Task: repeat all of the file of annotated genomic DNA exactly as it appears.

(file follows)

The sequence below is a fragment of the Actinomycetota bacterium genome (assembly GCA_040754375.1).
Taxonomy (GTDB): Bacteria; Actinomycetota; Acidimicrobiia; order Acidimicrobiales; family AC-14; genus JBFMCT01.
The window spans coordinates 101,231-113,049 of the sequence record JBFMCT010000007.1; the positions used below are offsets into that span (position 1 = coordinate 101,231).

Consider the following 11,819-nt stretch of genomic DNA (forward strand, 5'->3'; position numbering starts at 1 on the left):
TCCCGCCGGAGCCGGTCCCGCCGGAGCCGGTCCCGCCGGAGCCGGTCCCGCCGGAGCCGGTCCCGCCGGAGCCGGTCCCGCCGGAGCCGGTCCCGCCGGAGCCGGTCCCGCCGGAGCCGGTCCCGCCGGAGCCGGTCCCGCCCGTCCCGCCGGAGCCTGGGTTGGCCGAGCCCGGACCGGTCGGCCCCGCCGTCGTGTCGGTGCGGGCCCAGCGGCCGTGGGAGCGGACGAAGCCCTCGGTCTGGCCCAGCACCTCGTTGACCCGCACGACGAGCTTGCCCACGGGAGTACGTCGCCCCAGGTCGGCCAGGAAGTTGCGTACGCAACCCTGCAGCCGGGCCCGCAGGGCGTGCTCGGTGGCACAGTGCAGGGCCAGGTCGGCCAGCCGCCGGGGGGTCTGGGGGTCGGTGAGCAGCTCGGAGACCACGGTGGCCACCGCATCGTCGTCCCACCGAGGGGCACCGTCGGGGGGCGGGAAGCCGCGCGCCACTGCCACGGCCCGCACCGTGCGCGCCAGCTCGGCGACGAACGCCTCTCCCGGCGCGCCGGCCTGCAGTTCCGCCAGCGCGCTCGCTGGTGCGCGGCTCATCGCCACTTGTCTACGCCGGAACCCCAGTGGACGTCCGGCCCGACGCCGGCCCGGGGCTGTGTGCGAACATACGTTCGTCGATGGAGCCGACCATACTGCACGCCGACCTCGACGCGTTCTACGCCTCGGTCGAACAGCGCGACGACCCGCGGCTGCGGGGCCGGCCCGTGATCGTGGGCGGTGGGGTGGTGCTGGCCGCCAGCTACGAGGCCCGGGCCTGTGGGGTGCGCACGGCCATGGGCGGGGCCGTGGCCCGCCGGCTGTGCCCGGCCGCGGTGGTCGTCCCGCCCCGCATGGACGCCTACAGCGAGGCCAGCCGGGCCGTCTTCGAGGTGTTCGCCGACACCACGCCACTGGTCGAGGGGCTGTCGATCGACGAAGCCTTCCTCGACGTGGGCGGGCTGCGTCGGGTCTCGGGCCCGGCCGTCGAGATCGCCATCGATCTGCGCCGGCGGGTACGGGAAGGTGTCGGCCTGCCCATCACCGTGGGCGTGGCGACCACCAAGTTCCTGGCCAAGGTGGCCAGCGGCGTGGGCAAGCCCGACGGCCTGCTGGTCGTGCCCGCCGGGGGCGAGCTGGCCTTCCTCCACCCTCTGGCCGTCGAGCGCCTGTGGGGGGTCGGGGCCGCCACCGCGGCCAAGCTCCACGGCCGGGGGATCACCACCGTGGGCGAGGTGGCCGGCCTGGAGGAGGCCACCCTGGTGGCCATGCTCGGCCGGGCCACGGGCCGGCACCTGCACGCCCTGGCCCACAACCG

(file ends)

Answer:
The sequence below is a fragment of the Actinomycetota bacterium genome (assembly GCA_040754375.1).
Taxonomy (GTDB): Bacteria; Actinomycetota; Acidimicrobiia; order Acidimicrobiales; family AC-14; genus JBFMCT01.
The window spans coordinates 101,231-113,049 of the sequence record JBFMCT010000007.1; the positions used below are offsets into that span (position 1 = coordinate 101,231).

Consider the following 11,819-nt stretch of genomic DNA (forward strand, 5'->3'; position numbering starts at 1 on the left):
TCCCGCCGGAGCCGGTCCCGCCGGAGCCGGTCCCGCCGGAGCCGGTCCCGCCGGAGCCGGTCCCGCCGGAGCCGGTCCCGCCGGAGCCGGTCCCGCCGGAGCCGGTCCCGCCGGAGCCGGTCCCGCCGGAGCCGGTCCCGCCCGTCCCGCCGGAGCCTGGGTTGGCCGAGCCCGGACCGGTCGGCCCCGCCGTCGTGTCGGTGCGGGCCCAGCGGCCGTGGGAGCGGACGAAGCCCTCGGTCTGGCCCAGCACCTCGTTGACCCGCACGACGAGCTTGCCCACGGGAGTACGTCGCCCCAGGTCGGCCAGGAAGTTGCGTACGCAACCCTGCAGCCGGGCCCGCAGGGCGTGCTCGGTGGCACAGTGCAGGGCCAGGTCGGCCAGCCGCCGGGGGGTCTGGGGGTCGGTGAGCAGCTCGGAGACCACGGTGGCCACCGCATCGTCGTCCCACCGAGGGGCACCGTCGGGGGGCGGGAAGCCGCGCGCCACTGCCACGGCCCGCACCGTGCGCGCCAGCTCGGCGACGAACGCCTCTCCCGGCGCGCCGGCCTGCAGTTCCGCCAGCGCGCTCGCTGGTGCGCGGCTCATCGCCACTTGTCTACGCCGGAACCCCAGTGGACGTCCGGCCCGACGCCGGCCCGGGGCTGTGTGCGAACATACGTTCGTCGATGGAGCCGACCATACTGCACGCCGACCTCGACGCGTTCTACGCCTCGGTCGAACAGCGCGACGACCCGCGGCTGCGGGGCCGGCCCGTGATCGTGGGCGGTGGGGTGGTGCTGGCCGCCAGCTACGAGGCCCGGGCCTGTGGGGTGCGCACGGCCATGGGCGGGGCCGTGGCCCGCCGGCTGTGCCCGGCCGCGGTGGTCGTCCCGCCCCGCATGGACGCCTACAGCGAGGCCAGCCGGGCCGTCTTCGAGGTGTTCGCCGACACCACGCCACTGGTCGAGGGGCTGTCGATCGACGAAGCCTTCCTCGACGTGGGCGGGCTGCGTCGGGTCTCGGGCCCGGCCGTCGAGATCGCCATCGATCTGCGCCGGCGGGTACGGGAAGGTGTCGGCCTGCCCATCACCGTGGGCGTGGCGACCACCAAGTTCCTGGCCAAGGTGGCCAGCGGCGTGGGCAAGCCCGACGGCCTGCTGGTCGTGCCCGCCGGGGGCGAGCTGGCCTTCCTCCACCCTCTGGCCGTCGAGCGCCTGTGGGGGGTCGGGGCCGCCACCGCGGCCAAGCTCCACGGCCGGGGGATCACCACCGTGGGCGAGGTGGCCGGCCTGGAGGAGGCCACCCTGGTGGCCATGCTCGGCCGGGCCACGGGCCGGCACCTGCACGCCCTGGCCCACAACCG